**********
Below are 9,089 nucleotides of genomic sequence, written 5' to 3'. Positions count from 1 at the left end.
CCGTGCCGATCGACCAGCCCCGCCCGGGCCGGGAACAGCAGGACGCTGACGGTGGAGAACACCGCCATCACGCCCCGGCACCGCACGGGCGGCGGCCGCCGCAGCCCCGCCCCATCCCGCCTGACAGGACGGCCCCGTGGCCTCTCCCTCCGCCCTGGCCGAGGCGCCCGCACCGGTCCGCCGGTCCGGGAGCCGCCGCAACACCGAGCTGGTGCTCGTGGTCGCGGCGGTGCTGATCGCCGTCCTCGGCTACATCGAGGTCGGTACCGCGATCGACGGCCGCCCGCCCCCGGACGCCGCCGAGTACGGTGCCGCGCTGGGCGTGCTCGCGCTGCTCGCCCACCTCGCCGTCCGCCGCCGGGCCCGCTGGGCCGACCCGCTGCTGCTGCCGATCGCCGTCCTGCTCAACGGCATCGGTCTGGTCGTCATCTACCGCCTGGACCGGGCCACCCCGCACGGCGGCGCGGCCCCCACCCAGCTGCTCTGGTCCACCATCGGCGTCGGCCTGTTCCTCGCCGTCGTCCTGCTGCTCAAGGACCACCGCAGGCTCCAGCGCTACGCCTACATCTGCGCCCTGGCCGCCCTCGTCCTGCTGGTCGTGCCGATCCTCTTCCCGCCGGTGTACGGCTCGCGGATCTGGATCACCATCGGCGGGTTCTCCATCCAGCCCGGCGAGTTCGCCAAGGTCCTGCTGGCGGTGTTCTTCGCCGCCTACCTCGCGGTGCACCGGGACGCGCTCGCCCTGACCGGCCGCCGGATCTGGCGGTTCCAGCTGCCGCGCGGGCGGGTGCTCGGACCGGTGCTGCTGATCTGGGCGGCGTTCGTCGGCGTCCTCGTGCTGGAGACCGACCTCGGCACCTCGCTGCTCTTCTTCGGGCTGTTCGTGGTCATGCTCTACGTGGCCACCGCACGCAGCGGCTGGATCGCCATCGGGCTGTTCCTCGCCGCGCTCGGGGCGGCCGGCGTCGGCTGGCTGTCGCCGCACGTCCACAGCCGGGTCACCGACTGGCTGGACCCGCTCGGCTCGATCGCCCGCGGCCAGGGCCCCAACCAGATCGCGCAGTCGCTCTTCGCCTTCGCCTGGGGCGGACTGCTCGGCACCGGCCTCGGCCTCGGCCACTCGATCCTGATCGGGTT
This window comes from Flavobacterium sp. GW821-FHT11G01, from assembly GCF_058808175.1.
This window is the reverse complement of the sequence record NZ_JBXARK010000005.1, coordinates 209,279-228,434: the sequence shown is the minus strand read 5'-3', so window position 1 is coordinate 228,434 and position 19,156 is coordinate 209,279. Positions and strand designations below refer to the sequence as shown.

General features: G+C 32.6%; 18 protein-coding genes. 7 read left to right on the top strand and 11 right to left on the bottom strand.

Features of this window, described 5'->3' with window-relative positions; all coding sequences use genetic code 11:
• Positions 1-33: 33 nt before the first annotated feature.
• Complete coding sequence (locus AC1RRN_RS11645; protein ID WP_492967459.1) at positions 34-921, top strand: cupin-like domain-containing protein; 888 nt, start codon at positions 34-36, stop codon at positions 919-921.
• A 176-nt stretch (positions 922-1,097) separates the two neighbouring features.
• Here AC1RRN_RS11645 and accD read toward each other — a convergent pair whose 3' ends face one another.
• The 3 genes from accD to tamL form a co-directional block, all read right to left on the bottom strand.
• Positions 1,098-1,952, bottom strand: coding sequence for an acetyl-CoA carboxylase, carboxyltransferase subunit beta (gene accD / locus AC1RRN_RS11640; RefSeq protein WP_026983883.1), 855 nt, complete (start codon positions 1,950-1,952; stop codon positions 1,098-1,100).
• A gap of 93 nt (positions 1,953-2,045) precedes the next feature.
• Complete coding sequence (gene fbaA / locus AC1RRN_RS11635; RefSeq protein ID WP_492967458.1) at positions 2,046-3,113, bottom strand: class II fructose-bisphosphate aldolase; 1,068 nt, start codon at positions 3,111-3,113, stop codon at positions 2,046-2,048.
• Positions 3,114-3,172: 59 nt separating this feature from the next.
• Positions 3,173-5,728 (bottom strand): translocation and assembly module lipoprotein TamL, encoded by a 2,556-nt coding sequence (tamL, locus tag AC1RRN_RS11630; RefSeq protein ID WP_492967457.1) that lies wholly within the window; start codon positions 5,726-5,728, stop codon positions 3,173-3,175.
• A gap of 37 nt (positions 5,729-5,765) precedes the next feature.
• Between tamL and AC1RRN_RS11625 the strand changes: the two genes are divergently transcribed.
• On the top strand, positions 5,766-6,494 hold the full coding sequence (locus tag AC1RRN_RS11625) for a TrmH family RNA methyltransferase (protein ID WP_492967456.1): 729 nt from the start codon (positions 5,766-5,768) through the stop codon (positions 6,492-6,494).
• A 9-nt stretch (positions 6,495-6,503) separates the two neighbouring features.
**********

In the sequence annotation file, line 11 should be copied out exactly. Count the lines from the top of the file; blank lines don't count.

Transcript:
• The 3 genes from accD to tamL form a co-directional block, all read right to left on the bottom strand.